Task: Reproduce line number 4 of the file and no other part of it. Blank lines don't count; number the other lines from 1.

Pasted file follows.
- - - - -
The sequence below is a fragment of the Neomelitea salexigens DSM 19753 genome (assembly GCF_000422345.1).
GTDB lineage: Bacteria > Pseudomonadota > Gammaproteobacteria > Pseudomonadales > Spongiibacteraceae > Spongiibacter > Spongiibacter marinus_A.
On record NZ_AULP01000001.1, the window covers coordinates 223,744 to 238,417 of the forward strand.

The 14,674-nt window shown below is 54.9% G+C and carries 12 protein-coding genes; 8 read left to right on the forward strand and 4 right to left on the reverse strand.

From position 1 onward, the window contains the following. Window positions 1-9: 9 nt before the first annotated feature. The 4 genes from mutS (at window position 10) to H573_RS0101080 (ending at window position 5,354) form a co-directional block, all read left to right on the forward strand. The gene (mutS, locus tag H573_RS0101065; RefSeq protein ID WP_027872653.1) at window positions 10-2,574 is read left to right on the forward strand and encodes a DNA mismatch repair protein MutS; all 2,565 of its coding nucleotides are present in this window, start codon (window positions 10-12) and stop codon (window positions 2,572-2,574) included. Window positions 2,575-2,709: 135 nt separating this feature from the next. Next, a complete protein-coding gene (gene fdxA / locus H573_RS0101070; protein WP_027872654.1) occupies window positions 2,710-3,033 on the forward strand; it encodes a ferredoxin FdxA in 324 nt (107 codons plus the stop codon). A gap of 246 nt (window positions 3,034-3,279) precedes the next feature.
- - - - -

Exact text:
The 14,674-nt window shown below is 54.9% G+C and carries 12 protein-coding genes; 8 read left to right on the forward strand and 4 right to left on the reverse strand.